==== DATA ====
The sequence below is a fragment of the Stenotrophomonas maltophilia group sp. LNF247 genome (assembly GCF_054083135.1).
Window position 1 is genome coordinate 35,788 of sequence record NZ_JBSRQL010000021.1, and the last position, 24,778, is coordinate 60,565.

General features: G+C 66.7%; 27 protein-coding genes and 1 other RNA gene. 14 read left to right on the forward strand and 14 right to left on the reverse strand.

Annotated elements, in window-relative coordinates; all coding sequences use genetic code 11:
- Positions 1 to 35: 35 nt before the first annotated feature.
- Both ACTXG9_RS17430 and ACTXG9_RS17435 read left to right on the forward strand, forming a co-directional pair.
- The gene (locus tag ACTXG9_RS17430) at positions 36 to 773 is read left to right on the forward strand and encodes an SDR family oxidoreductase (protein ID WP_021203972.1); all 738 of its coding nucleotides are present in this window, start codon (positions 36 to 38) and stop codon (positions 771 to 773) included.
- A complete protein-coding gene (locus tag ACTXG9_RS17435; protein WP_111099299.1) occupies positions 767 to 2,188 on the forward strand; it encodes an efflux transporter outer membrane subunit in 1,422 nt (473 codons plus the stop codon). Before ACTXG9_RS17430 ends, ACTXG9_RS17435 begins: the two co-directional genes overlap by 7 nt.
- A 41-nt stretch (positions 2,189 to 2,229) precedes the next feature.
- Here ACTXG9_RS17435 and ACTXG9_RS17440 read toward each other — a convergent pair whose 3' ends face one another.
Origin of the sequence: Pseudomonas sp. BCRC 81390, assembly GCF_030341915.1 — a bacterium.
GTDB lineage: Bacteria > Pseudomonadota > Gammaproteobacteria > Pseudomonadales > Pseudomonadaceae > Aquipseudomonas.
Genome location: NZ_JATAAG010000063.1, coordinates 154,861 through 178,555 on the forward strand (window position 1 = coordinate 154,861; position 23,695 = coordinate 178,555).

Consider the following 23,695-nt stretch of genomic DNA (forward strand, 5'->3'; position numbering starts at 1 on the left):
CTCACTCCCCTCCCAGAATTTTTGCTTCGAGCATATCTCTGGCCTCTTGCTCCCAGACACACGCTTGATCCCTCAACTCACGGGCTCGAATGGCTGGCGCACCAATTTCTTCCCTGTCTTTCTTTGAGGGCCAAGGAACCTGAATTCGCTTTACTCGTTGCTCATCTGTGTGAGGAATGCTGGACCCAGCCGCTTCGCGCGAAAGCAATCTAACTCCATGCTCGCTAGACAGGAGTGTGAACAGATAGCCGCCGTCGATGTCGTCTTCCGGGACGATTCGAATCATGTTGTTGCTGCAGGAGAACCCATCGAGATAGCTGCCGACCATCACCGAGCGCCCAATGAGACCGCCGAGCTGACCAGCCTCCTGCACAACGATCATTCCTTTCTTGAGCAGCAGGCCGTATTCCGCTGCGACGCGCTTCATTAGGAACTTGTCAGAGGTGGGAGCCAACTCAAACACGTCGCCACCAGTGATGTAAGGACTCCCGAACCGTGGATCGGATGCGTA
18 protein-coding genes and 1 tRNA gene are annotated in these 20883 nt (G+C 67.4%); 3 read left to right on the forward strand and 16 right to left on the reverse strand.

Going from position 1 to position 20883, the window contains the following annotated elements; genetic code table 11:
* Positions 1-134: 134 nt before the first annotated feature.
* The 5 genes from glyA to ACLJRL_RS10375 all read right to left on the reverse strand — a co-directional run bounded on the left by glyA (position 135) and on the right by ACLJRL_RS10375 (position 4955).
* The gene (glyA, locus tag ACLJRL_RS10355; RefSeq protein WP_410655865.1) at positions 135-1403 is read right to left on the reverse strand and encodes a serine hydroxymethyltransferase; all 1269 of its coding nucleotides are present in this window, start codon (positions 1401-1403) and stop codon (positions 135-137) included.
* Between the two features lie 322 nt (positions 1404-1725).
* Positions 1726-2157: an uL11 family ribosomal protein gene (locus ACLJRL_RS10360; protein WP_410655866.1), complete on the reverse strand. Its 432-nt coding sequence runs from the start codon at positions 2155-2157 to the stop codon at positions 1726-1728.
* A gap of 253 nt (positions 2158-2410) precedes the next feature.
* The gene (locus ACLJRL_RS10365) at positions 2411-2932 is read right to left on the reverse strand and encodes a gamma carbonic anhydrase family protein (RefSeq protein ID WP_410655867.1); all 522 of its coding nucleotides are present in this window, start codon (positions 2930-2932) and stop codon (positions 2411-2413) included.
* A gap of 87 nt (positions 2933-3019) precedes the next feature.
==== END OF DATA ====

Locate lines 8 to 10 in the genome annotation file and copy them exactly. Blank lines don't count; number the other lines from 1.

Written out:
- A complete protein-coding gene (locus tag ACTXG9_RS17435; protein WP_111099299.1) occupies positions 767 to 2,188 on the forward strand; it encodes an efflux transporter outer membrane subunit in 1,422 nt (473 codons plus the stop codon). Before ACTXG9_RS17430 ends, ACTXG9_RS17435 begins: the two co-directional genes overlap by 7 nt.
- A 41-nt stretch (positions 2,189 to 2,229) precedes the next feature.
- Here ACTXG9_RS17435 and ACTXG9_RS17440 read toward each other — a convergent pair whose 3' ends face one another.